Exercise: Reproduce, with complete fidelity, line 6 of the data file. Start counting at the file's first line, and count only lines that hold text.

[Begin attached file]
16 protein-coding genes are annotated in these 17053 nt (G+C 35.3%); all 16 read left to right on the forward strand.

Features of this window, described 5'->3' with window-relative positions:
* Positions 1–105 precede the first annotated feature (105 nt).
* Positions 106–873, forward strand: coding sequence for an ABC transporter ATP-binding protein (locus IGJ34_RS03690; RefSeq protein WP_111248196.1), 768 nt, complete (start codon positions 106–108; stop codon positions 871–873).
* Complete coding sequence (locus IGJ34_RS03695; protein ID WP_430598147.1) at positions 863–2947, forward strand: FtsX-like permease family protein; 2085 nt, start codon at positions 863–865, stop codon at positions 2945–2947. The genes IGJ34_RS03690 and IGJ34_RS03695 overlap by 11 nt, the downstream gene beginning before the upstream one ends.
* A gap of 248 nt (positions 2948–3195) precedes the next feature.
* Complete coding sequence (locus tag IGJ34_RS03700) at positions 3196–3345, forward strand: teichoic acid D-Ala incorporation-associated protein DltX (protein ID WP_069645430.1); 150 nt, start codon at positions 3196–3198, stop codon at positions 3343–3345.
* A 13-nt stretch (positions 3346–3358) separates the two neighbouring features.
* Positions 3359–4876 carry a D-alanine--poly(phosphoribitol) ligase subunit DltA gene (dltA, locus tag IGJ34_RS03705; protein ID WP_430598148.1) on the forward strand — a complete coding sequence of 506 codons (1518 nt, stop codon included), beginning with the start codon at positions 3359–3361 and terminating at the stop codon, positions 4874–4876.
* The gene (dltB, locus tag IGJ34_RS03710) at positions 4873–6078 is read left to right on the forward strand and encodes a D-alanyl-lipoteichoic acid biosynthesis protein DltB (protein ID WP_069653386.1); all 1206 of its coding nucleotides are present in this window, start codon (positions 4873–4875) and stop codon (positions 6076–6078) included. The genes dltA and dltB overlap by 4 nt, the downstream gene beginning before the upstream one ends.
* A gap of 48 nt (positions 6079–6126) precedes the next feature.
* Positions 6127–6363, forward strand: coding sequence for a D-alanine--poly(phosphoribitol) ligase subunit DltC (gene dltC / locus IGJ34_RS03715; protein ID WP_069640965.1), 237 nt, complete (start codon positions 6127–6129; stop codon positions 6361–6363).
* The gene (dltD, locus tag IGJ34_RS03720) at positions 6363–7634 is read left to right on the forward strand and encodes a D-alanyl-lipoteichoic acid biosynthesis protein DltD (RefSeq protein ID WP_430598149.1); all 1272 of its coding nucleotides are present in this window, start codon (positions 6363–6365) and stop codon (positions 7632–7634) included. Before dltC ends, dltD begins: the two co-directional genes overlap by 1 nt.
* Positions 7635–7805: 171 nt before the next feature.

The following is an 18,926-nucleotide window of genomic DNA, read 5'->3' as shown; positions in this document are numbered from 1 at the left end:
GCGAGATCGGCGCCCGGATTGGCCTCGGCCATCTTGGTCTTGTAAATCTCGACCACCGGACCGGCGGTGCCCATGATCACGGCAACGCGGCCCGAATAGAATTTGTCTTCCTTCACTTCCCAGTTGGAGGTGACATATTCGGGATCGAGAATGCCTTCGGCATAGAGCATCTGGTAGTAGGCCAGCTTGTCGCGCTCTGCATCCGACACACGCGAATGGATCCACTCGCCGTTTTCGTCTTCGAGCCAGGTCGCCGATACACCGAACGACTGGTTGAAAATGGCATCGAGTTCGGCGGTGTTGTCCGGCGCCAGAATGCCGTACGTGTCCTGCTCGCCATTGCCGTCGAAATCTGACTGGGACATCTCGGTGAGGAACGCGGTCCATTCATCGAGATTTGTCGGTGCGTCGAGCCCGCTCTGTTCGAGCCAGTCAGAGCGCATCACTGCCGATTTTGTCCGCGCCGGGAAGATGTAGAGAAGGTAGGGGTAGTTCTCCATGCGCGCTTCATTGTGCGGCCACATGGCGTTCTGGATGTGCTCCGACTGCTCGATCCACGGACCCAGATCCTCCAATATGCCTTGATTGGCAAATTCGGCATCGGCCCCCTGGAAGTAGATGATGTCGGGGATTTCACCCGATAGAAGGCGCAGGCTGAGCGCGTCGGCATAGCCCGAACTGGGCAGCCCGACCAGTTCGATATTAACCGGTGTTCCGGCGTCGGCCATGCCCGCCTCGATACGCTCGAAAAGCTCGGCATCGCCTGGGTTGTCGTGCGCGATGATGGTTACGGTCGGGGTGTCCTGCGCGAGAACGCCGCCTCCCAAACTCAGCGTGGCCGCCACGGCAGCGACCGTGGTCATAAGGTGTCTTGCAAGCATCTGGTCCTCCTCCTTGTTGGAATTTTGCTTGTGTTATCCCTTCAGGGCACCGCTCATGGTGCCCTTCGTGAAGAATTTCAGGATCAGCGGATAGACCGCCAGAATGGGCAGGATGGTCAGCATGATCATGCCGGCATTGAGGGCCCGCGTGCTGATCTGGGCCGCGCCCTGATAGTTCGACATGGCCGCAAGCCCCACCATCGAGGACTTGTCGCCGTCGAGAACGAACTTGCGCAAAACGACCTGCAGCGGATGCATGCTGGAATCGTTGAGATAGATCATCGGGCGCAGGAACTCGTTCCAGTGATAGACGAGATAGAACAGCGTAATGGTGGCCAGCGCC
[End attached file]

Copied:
* A gap of 248 nt (positions 2948–3195) precedes the next feature.